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Pakistan’s Musharraf spends 5th day in hospital, avoids hearing in treason case

Supporters of former Pakistani military ruler Pervez Musharraf hold a banner bearing his image outside the Armed Forces Institute of Cardiology in Rawalpindi on Jan. 6. (FAROOQ NAEEM/AFP/Getty Images)

Former Pakistani president Pervez Musharraf remained secluded in a military hospital for a fifth day Monday while a special tribunal, formed to hear a treason case against the retired army general, excused him from appearing in court for the third time in a week.

The court demanded to see the medical records for Musharraf, 70, who was rushed to the hospital Thursday under heavy military and police guard after he reportedly complained of chest pains. Many observers here have voiced skepticism that the former general, who appeared robust and defiant during recent news media interviews, had fallen ill en route to court.

Musharraf’s family is seeking permission for him to leave the country for medical treatment. The request is widely viewed in Pakistan as a move by the army to save Musharraf and possibly other former military officials from the humiliation of being tried in a civilian court.

“This is about bravado, hubris and impunity touted as professional honor and esprit de corps,” Babar Sattar, a lawyer and columnist, wrote in the newspaper Dawn. “The safe exit option is not meant to guard against a general being punished, but to preempt the ghastly precedent and ignominy of a general being tried in civilian court.”

The army, Pakistan’s most powerful institution, has maintained official silence on the prosecution of a former chief, who seized power in 1999 and ruled until 2008. But its leaders were said to be deeply disturbed by the case, as well as angry at Musharraf for returning from exile in the spring against their strong advice.

Some commentators noted that the military’s apparent takeover of Musharraf’s movements and whereabouts — army personnel bypassed numerous hospitals that were closer to take him to a heavily guarded military hospital, where even his attorneys have been unable to see him — has made him seem as much a prisoner as a patient.

The almost complete lack of public information about Musharraf’s medical condition since Thursday has added to speculation that his reported illness is part of a plan orchestrated by the military to send him abroad, rather than allowing his trial to raise the specter of the 1999 coup, in which former military and civilian officials were complicit.

There have been hints that U.S. officials would support such a move as a face-saving way to prevent a high-risk confrontation between the army and the six-month-old government of Prime Minister Nawaz Sharif. One Pakistani newspaper quoted a U.S. diplomat Sunday as calling Musharraf’s reputed health problem “a unique opportunity to let him go. . . . It’s a win-win situation for everyone.”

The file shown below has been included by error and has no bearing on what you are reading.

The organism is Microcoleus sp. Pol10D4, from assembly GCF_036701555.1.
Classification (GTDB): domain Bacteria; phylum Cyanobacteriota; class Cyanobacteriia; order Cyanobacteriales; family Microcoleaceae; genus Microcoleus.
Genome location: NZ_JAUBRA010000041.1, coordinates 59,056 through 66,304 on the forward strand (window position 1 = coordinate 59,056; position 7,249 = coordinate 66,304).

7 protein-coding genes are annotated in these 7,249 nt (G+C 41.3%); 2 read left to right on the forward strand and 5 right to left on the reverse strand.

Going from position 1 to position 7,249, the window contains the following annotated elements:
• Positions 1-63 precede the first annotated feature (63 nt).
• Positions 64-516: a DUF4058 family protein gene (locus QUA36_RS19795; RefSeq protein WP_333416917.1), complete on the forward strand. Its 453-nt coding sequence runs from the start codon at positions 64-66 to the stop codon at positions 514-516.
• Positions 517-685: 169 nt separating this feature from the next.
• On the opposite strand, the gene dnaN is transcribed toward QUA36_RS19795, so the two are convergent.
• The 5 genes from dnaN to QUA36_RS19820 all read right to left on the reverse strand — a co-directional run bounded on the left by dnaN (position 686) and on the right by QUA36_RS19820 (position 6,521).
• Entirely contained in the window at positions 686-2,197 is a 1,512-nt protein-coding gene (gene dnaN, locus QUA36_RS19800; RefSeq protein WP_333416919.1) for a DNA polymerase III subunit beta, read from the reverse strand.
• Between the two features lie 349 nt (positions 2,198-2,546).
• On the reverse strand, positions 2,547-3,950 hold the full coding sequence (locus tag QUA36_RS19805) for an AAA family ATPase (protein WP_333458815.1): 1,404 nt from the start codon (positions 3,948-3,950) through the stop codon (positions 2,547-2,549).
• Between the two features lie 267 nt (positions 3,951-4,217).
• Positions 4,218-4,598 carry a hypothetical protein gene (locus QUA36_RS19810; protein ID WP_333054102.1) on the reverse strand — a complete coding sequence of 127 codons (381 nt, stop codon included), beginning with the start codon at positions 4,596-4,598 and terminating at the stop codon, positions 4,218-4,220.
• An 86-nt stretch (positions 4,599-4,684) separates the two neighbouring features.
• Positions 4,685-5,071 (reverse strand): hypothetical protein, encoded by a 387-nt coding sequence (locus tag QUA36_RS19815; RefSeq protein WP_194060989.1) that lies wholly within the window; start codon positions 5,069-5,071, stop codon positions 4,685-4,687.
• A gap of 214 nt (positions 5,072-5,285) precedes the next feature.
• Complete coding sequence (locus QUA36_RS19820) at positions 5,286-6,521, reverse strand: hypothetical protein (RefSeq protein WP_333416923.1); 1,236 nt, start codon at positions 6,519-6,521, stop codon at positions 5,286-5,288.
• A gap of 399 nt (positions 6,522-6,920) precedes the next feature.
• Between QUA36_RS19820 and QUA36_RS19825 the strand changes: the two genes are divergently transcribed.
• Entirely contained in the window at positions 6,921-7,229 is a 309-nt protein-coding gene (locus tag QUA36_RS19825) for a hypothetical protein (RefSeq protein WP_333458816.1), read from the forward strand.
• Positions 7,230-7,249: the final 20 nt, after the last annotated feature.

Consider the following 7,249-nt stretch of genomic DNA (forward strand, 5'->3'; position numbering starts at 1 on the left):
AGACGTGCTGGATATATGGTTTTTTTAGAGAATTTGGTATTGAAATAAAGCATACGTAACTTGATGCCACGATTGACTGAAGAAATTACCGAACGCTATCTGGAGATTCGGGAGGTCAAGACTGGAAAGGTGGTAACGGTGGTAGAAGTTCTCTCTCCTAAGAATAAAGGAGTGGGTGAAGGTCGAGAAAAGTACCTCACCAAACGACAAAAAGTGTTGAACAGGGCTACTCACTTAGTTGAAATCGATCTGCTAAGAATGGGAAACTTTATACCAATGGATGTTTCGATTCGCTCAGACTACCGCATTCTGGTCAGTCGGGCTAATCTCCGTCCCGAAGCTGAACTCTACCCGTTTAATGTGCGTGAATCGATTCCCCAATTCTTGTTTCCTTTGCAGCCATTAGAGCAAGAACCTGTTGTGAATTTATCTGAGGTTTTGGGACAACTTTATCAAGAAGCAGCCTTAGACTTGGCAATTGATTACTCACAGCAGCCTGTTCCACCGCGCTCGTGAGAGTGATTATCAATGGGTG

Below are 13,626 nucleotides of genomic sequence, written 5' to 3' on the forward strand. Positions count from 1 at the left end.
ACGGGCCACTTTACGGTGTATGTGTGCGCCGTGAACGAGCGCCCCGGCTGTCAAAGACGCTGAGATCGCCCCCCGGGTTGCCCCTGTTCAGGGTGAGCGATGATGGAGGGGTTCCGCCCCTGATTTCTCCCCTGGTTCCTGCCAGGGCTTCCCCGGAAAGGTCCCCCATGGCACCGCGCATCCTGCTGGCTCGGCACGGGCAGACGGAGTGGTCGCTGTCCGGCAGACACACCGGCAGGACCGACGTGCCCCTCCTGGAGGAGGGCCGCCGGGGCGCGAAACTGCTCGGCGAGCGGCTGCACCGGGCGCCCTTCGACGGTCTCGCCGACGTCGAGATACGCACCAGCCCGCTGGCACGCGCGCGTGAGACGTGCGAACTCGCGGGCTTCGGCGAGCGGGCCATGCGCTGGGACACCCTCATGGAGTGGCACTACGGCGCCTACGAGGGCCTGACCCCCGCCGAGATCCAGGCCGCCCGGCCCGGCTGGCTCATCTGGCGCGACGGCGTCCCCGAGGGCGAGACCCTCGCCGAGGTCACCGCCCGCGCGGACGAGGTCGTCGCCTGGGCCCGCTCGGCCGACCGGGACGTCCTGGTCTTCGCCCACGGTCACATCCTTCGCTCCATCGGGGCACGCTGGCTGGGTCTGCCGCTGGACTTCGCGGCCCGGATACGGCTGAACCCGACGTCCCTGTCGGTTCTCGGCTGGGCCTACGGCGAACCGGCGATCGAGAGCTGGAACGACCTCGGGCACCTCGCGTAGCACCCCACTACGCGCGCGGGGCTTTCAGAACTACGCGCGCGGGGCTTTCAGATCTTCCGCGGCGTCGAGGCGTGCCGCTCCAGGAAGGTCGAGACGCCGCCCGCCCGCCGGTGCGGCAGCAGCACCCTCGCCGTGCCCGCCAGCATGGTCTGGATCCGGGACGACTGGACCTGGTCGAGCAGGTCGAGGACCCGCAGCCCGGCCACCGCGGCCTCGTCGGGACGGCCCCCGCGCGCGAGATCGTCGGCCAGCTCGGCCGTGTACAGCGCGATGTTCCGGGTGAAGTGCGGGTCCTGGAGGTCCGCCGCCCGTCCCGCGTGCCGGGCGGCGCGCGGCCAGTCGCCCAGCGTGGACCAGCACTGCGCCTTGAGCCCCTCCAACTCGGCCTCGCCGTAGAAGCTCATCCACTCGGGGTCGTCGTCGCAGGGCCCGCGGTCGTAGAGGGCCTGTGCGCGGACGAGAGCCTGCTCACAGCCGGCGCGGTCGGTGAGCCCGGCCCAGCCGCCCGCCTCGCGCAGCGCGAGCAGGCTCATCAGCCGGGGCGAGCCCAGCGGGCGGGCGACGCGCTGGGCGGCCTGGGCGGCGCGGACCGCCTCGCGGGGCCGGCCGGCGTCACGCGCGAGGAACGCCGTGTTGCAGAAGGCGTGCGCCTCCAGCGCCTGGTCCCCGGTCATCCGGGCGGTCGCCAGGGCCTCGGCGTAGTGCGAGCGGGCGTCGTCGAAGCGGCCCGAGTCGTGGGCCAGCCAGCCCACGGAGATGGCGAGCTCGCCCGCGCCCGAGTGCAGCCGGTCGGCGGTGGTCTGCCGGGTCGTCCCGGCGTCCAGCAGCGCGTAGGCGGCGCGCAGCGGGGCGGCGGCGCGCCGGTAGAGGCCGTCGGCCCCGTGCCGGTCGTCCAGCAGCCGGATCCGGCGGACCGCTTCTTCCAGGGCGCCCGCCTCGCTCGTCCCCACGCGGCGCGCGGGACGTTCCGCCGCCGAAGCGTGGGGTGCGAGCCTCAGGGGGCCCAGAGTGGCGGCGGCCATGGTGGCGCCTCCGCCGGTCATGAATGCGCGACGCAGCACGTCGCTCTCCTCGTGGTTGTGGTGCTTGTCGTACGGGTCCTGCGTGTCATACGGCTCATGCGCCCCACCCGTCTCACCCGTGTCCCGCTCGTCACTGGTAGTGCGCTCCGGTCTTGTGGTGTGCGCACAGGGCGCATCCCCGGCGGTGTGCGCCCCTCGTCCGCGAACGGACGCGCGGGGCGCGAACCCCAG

Talat Masood, a retired army general and analyst, said that although an aborted trial would constitute a setback for civilian authority, there was a “convergence” of interests in seeing Musharraf quietly removed from the scene so the fragile equilibrium between military and civilian power is not rocked. “The sooner he goes away, the better for everyone,” Masood said.

Musharraf has publicly accused Sharif’s civilian government of waging a vendetta against him. Sharif was prime minister when Musharraf took power in 1999 and was sent to prison, and then into exile.

The government prosecutor, appearing in court here Monday, asked the panel of judges to issue an arrest warrant for Musharraf, saying he had repeatedly avoided court hearings. The court ruled that no arrest was necessary as long as Musharraf remained hospitalized. But it demanded that his hospital records be produced by Tuesday.

Justice Faisal Arab, who leads the panel, asked Musharraf’s attorneys to state definitively whether their client, accused of suspending the constitution in 2007, intends to appear and face indictment at all. They replied only that he was under intensive care and would not be coming to court immediately.

“There are many good hospitals in the country, but Musharraf has taken refuge in a military hospital,” complained the lead prosecutor, Akram Shaikh. “Musharraf is trying to drag the military into this case. This case is underway, and a trial cannot be stopped because of flu, cold or someone being hospitalized.”

Speaking later outside the court, Shaikh said Musharraf was trying to undermine the army as a “respected institution.” He said that the evidence was ready and that the trial would not take longer than a week.

Pamela Constable covers immigration issues and immigrant communities. A former foreign correspondent for the Post based in Kabul and New Delhi, she also reports periodically from Afghanistan and other trouble spots overseas.



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